On Austen (The Watsons; Jane Austen: A Life)

So though limited by class and by sex, Jane Austen was able to transcend these limitations. Her novels are marvels of wit and perspicacity, and in them she examined her society with such fresh and engaging realism that the English novel was durably changed.

On Reading the Hard Stuff

The final work Martel sends to Harper is In Search of Lost Time by Marcel Proust. At 4,347 pages, it breaks the ‘under 200 pages’ rule by quite a wide margin, and is also the only book Martel hadn’t read before sending. He sends it as a commitment to read it himself one day.

So why did I never take on Proust’s masterpiece? I suppose for the same reason that many books are left unread, a mixture of fear and slothfulness, fear that I wouldn’t understand the work and unwillingness to spend so much intellectual energy reading all those pages. But as you and I both know, fear and slothfulness lead nowhere. Great achievements only come through courage and hard work.

101 Letters to a Prime Minister is a worthwhile addition to the bibliophile’s bookshelf.

Henry David Thoreau on Success

Henry David Thoreau On Success

In the classic Walden, Henry David Thoreau echoes Warren Buffett on having an inner scorecard and defining your own success:

If one listens to the faintest but constant suggestions of his genius, which are certainly true, he sees not to what extremes, or even insanity, it may lead him; and yet that way, as he grows more resolute and faithful, his road lies. The faintest assured objection which one healthy man feels will at length prevail over the arguments and customs of mankind. No man ever followed his genius till it misled him. Though the result were bodily weakness, yet perhaps no one can say that the consequences were to be regretted, for these were a life in conformity to higher principles. If the day and the night are such that you greet them with joy, and life emits a fragrance like flowers and sweet-scented herbs, is more elastic, more starry, more immortal — that is your success. All nature is your congratulation, and you have cause momentarily to bless yourself. The greatest gains and values are farthest from being appreciated. We easily come to doubt if they exist. We soon forget them. They are the highest reality. Perhaps the facts most astounding and most real are never communicated by man to man. The true harvest of my daily life is somewhat as intangible and indescribable as the tints of morning or evening. It is a little star-dust caught, a segment of the rainbow which I have clutched.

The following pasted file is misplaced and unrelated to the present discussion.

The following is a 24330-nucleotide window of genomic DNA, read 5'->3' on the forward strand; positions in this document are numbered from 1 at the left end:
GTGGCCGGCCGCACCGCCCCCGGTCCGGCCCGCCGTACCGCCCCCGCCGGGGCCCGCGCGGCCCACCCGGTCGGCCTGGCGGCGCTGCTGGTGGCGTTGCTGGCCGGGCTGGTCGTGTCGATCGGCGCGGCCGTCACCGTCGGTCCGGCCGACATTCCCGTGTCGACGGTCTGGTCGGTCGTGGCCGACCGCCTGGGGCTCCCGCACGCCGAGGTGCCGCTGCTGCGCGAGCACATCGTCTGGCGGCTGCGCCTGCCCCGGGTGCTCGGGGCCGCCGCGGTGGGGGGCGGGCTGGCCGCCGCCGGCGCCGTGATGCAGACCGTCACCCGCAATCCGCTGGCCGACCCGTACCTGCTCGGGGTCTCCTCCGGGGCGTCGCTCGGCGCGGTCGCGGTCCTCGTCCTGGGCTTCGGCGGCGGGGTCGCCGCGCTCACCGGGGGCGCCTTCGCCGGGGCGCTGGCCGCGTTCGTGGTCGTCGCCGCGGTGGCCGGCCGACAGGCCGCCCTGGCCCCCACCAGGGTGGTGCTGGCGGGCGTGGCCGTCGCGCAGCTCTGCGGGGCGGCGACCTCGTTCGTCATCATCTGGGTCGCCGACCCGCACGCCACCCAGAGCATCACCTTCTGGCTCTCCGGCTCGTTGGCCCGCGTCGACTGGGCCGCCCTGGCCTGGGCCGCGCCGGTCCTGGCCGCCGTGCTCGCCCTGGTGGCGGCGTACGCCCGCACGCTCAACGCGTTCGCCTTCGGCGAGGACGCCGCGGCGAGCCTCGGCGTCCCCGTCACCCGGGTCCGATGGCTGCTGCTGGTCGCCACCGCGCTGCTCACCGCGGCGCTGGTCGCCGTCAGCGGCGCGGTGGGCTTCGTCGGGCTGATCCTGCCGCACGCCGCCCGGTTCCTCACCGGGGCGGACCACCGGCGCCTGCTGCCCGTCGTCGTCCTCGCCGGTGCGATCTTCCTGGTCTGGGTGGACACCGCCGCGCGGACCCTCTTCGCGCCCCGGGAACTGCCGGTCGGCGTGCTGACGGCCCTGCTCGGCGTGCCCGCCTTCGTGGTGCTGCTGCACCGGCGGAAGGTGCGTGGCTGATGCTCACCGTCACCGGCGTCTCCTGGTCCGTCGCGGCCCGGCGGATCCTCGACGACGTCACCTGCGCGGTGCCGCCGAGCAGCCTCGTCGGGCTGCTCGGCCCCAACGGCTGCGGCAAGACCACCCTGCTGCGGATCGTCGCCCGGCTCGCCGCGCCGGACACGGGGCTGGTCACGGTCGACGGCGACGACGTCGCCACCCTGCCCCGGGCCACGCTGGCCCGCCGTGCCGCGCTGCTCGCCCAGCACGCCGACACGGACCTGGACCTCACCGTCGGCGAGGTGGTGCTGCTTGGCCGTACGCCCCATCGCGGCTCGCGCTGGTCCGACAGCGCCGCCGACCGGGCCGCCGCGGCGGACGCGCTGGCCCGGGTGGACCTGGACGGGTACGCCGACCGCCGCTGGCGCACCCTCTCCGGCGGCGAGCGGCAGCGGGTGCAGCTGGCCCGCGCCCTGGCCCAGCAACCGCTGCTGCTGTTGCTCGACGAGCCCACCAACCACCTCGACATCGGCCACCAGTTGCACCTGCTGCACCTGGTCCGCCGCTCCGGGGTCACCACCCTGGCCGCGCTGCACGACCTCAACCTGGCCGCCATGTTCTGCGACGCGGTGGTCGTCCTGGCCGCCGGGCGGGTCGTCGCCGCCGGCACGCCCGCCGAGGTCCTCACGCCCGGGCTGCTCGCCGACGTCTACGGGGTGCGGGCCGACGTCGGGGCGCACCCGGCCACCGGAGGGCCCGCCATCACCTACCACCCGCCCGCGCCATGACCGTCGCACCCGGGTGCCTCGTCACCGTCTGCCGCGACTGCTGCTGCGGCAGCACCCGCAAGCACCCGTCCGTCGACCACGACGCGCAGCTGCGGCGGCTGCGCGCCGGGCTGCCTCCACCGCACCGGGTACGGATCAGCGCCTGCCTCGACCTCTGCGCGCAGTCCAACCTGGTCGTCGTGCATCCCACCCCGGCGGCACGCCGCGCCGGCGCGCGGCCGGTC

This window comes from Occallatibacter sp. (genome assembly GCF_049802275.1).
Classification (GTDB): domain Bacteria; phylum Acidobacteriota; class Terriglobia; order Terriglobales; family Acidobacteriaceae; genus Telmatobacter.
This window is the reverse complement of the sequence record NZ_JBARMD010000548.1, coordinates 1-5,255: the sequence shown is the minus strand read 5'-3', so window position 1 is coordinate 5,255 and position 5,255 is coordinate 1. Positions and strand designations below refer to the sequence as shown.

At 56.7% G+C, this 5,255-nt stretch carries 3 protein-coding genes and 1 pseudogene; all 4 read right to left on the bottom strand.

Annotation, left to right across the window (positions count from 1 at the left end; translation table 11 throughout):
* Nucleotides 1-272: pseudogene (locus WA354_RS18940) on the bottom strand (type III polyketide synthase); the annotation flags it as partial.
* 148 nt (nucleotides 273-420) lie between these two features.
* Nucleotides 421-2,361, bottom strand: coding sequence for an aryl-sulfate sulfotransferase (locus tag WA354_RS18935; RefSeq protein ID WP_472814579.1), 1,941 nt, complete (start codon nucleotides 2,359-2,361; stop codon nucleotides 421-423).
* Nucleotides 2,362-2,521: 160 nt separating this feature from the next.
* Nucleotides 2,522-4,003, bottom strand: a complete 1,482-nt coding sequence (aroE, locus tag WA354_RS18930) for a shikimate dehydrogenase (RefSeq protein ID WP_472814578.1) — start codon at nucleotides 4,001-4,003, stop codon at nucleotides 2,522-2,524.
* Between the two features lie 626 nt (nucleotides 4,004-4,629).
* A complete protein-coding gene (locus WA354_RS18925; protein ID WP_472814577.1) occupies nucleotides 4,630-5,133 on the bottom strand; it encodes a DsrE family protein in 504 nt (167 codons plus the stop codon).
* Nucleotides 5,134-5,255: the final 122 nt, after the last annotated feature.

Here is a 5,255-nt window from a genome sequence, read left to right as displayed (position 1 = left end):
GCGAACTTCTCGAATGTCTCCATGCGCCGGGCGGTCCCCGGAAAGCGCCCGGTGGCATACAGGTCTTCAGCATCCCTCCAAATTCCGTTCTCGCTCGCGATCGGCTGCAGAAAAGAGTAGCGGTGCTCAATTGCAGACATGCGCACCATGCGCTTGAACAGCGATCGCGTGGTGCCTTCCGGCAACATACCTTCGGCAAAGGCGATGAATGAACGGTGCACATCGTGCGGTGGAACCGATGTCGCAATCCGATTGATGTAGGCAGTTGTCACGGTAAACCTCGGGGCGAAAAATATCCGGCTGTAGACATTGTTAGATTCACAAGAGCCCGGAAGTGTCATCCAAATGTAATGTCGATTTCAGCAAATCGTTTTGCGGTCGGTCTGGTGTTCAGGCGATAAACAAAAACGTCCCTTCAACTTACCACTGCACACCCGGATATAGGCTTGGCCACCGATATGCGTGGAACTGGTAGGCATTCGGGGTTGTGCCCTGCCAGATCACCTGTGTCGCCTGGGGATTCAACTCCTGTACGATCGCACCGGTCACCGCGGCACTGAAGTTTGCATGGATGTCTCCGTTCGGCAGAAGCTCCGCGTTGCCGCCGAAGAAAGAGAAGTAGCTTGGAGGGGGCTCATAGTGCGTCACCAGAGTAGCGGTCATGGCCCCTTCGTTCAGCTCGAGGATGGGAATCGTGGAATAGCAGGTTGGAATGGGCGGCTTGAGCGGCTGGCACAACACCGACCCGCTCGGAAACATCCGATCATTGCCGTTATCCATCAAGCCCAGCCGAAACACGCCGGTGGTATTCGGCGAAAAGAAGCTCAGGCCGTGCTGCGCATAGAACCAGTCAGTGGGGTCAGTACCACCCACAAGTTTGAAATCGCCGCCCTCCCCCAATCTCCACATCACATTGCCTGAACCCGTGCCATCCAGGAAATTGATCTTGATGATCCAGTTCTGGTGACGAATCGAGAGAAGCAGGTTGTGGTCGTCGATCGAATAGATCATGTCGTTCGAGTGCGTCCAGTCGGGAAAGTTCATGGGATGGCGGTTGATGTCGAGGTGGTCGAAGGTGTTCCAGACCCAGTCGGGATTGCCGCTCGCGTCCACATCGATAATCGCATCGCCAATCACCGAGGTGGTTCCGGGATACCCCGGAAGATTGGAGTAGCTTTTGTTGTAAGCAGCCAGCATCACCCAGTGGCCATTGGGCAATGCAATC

[…]

Our whole life is startlingly moral. There is never an instant's truce between virtue and vice. Goodness is the only investment that never fails.

A bit later he writes, in perhaps one of the most important passages in the book,

I learned this, at least, by my experiment: that if one advances confidently in the direction of his dreams, and endeavors to live the life which he has imagined, he will meet with a success unexpected in common hours. He will put some things behind, will pass an invisible boundary; new, universal, and more liberal laws will begin to establish themselves around and within him; or the old laws be expanded, and interpreted in his favor in a more liberal sense, and he will live with the license of a higher order of beings. In proportion as he simplifies his life, the laws of the universe will appear less complex, and solitude will not be solitude, nor poverty poverty, nor weakness weakness. If you have built castles in the air, your work need not be lost; that is where they should be. Now put the foundations under them.

And finally …